Cleaning out the house of a deceased person

I’ve been thinking about this experience because of writing up
the summary for the IRS of what we sold and donated. There are
other good stories to tell, but here’s the email I sent to the
list of Bonnie’s friends about a month after she died:

Subject: [Bonnienews] deadlines

I have been officially appointed executrix of Bonnie’s estate, with
the power to sell things, and specifically real estate.

I am going to be signing an agreement with a realtor, who will be
hiring some men with a shovel and a truck to clean the place out,
starting Monday, July 7, three weeks from today.

If there’s anything in Bonnie’s house that you want to save from the
shovels, you must remove it before then.

As far as I know, I have already removed all the instruments. There
is a rumor of there being a set of handbells, and I think it’s
possible there are some small things like recorders and viol bows that
I haven’t found yet. I found a drawer full of double reeds, so if
there are more of those, it isn’t clear I need them. If you’re
helping clean out and find anything like a musical instrument or part
thereof, give it to me.

An antique dealer has looked at the house; he is buying a desk, and
giving us some assistance with getting two large items to an auction
house.

There are a few items of possible antiquarian interest that I’d like
the dealer to see before I give them away. There’s a mantle clock,
some dolls that look older than Bonnie, a statue of a horse, the
family silver…

We have made major progress in finding and boxing the music. Some
music has been removed; there is still a corner full of boxes; there
are probably a few boxes not in that corner that we haven’t yet looked
at, but we’re on track to have found most of the music. We will need
to move it somewhere for further sorting. I have several volunteers
to help with this; if you also want to help with it, let me know.

The other obvious thing that would be a pity if it goes into the trash
is the collection of scholarly books. (Old English, Middle English,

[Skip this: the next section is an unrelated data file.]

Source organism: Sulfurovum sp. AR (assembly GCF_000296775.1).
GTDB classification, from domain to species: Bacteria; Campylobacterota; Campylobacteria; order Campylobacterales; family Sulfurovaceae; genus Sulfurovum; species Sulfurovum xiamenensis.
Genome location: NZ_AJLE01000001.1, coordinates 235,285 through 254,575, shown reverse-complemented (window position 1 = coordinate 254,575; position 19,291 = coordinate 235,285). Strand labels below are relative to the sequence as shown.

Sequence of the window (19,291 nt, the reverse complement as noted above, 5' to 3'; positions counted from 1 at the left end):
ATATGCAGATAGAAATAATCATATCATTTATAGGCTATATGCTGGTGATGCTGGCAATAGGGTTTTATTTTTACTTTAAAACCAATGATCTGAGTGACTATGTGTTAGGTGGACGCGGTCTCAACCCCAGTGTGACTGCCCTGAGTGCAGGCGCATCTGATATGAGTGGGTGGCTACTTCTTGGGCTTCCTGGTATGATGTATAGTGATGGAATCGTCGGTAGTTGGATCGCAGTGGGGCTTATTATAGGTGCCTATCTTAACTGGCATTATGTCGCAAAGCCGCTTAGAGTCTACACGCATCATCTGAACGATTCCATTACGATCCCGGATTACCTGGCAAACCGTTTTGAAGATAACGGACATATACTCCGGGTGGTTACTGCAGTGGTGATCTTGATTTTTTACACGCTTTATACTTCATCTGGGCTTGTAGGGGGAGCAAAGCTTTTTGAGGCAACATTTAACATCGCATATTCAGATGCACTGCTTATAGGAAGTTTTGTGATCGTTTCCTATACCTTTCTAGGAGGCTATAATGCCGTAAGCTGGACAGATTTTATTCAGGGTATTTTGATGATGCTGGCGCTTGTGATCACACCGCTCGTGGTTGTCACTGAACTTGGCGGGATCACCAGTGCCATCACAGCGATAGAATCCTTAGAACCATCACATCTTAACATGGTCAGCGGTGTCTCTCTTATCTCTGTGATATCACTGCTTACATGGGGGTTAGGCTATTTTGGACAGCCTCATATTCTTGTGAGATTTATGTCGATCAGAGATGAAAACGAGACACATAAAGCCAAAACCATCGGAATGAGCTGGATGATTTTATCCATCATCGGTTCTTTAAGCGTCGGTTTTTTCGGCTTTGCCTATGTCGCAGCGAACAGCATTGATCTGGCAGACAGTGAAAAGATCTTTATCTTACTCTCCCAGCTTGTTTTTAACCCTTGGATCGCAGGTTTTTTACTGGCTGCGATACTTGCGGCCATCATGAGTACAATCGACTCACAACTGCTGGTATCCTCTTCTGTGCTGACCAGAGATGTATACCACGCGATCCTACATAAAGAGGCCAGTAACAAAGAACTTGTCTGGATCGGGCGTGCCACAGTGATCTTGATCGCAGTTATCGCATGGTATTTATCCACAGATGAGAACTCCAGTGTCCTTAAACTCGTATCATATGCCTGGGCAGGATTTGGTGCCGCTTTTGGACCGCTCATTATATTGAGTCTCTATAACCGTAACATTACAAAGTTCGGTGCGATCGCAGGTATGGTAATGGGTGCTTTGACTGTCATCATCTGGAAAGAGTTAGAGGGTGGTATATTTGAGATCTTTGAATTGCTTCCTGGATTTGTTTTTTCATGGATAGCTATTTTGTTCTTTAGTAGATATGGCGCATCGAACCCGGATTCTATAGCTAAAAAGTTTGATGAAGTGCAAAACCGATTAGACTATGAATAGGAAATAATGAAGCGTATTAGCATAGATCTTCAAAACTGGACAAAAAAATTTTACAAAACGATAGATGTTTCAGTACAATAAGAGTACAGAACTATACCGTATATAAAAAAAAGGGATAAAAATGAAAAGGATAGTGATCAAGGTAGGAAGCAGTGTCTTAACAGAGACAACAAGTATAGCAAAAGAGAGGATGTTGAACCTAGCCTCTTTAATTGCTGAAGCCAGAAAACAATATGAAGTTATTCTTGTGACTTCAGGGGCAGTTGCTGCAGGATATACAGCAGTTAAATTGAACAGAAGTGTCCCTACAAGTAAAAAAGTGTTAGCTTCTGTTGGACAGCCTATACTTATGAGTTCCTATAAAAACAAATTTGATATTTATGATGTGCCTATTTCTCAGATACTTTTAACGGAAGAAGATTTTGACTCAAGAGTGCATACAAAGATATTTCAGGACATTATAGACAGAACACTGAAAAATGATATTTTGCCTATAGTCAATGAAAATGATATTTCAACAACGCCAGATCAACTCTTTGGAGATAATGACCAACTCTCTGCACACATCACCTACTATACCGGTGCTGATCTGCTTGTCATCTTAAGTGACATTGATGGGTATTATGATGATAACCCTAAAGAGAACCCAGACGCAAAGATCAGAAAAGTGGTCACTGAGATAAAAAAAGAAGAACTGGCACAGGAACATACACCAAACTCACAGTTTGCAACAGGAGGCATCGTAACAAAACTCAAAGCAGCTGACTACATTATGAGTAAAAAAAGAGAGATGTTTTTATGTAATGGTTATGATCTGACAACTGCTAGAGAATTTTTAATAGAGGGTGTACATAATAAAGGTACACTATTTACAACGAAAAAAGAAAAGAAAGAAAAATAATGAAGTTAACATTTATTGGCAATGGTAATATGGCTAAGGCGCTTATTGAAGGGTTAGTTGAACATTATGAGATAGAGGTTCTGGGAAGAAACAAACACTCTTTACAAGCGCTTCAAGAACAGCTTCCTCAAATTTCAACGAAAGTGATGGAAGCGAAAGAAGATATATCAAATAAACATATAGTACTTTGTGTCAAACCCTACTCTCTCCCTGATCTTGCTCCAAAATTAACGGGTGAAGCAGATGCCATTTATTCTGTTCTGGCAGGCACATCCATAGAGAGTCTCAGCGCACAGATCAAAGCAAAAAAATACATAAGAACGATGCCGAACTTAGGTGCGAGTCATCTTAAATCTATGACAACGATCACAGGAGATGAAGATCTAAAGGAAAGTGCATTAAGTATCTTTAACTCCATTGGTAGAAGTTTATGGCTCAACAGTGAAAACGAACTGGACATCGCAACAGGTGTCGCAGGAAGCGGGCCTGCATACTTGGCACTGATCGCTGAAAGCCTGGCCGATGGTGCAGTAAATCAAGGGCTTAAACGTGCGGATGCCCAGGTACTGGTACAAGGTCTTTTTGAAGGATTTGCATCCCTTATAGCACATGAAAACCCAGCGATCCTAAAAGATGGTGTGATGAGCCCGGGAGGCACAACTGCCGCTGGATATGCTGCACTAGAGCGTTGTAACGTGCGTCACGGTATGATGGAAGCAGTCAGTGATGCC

Old Icelandic, Mediaeval History…) There are people who are
interested in sorting this and finding a destination for it; we may
still need help with transporting it to that destination.

Anything else that would be of use to you, you are welcome to. If you
have a way to take it somewhere and sell it, please do so. If you
make hundreds or thousands of dollars, it would be good if you would
deduct a commission (possibly a large one) and return the rest to the
estate, but if you make only 10’s of dollars, please keep it, and if
you like, donate some of it to a charity of which Bonnie would have
approved.

There is some fairly nice old furniture; there’s a small refrigerator
that works, there’s an upright freezer that works, several fans that
work, there are quite a lot of mystery novels and other books; there
are CD’s, DVD’s and video tapes; gardening equipment and supplies…

If you have young friends who are starting their first apartment and
don’t have all the stuff they need, you might consider seeing if they
want to spend a couple of hours helping out in exchange for everything
they want to snarf.

The clothes and the kitchen stuff can be put in bags and boxes and
donated. If you feel like helping with the bagging and boxing, the
assistance would be appreciated. Anything not in bags and boxes by
the deadline will be trashed.

Please note that I am asking for assistance, not advice. If I had a
year, I could take care of all of this, and everything useful would
get to someone who could use it and everything saleable would get put
up for sale. I don’t have a year; I have three weeks. So the things
that are important to me or to Bonnie’s friends who have time to help
will get taken care of, and the other things won’t.

All my life I’ve heard stories that start, “X had such a wonderful
collection of Y, but it disappeared when he died…” I now have more
sympathy with the executors who get blamed for the disappearance.
Some of them may not have tried as hard as I have to get the friends
and family to take care of the things they care about. But likely
they all tried a bit, and if the people telling the stories had said,
“Would you like me to come pack up the collection of Y and put it in a
safe place until you have time to deal with it?”, the collection would not
have been lost. So if you’re thinking of telling those stories about
the terrible executrix of Bonnie’s estate, think about asking to help
now, instead of telling the story later.

I will generally be there on Wednesday and Thursday, and other times
by appointment. Once you’ve seen the lay of the land, I can tell you
where the spare key is and you can go any time that’s convenient to
you, but the first time you go, you should have a guide (me or one of
the other people who’s been helping regularly) to where the sorted
piles are.

In the end, we didn’t end up hiring the men with the shovels —
the real estate agent found enough things wrong with the house
that she decided it should go to someone who wanted to do enough
work that some extra shoveling wouldn’t bother them. So we
actually had until the sale of the house in mid-September to clear
things out.

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